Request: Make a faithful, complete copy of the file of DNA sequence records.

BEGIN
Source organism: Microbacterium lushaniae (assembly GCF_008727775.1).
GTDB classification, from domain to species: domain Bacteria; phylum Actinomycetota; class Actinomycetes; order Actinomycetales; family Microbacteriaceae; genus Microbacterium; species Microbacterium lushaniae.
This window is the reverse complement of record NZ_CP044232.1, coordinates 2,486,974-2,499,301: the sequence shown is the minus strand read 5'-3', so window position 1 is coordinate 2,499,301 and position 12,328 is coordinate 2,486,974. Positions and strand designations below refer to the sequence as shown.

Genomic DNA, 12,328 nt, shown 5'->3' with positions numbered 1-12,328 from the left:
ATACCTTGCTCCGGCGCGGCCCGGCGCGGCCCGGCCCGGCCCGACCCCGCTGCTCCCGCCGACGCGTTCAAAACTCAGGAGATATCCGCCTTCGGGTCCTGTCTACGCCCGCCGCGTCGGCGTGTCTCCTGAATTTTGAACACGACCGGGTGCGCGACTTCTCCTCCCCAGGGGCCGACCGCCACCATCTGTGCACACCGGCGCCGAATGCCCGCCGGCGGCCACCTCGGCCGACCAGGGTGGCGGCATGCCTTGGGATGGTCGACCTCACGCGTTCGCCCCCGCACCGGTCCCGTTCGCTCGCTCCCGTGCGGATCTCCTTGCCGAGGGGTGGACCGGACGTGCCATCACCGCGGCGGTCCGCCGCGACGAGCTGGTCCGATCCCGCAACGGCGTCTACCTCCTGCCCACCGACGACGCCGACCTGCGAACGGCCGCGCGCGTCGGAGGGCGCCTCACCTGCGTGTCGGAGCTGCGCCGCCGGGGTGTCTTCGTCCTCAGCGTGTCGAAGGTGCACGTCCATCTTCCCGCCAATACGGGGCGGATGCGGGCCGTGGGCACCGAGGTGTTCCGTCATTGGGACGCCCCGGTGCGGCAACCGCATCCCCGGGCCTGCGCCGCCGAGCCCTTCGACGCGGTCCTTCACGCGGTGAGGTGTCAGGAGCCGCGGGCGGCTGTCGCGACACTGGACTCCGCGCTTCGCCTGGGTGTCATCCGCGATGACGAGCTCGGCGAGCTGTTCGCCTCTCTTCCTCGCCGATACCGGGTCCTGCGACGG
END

Source organism: Microbacterium lushaniae (assembly GCF_008727775.1).
GTDB classification, from domain to species: domain Bacteria; phylum Actinomycetota; class Actinomycetes; order Actinomycetales; family Microbacteriaceae; genus Microbacterium; species Microbacterium lushaniae.
This window is the reverse complement of record NZ_CP044232.1, coordinates 2,486,974-2,499,301: the sequence shown is the minus strand read 5'-3', so window position 1 is coordinate 2,499,301 and position 12,328 is coordinate 2,486,974. Positions and strand designations below refer to the sequence as shown.

Genomic DNA, 12,328 nt, shown 5'->3' with positions numbered 1-12,328 from the left:
ATACCTTGCTCCGGCGCGGCCCGGCGCGGCCCGGCCCGGCCCGACCCCGCTGCTCCCGCCGACGCGTTCAAAACTCAGGAGATATCCGCCTTCGGGTCCTGTCTACGCCCGCCGCGTCGGCGTGTCTCCTGAATTTTGAACACGACCGGGTGCGCGACTTCTCCTCCCCAGGGGCCGACCGCCACCATCTGTGCACACCGGCGCCGAATGCCCGCCGGCGGCCACCTCGGCCGACCAGGGTGGCGGCATGCCTTGGGATGGTCGACCTCACGCGTTCGCCCCCGCACCGGTCCCGTTCGCTCGCTCCCGTGCGGATCTCCTTGCCGAGGGGTGGACCGGACGTGCCATCACCGCGGCGGTCCGCCGCGACGAGCTGGTCCGATCCCGCAACGGCGTCTACCTCCTGCCCACCGACGACGCCGACCTGCGAACGGCCGCGCGCGTCGGAGGGCGCCTCACCTGCGTGTCGGAGCTGCGCCGCCGGGGTGTCTTCGTCCTCAGCGTGTCGAAGGTGCACGTCCATCTTCCCGCCAATACGGGGCGGATGCGGGCCGTGGGCACCGAGGTGTTCCGTCATTGGGACGCCCCGGTGCGGCAACCGCATCCCCGGGCCTGCGCCGCCGAGCCCTTCGACGCGGTCCTTCACGCGGTGAGGTGTCAGGAGCCGCGGGCGGCTGTCGCGACACTGGACTCCGCGCTTCGCCTGGGTGTCATCCGCGATGACGAGCTCGGCGAGCTGTTCGCCTCTCTTCCTCGCCGATACCGGGTCCTGCGACGG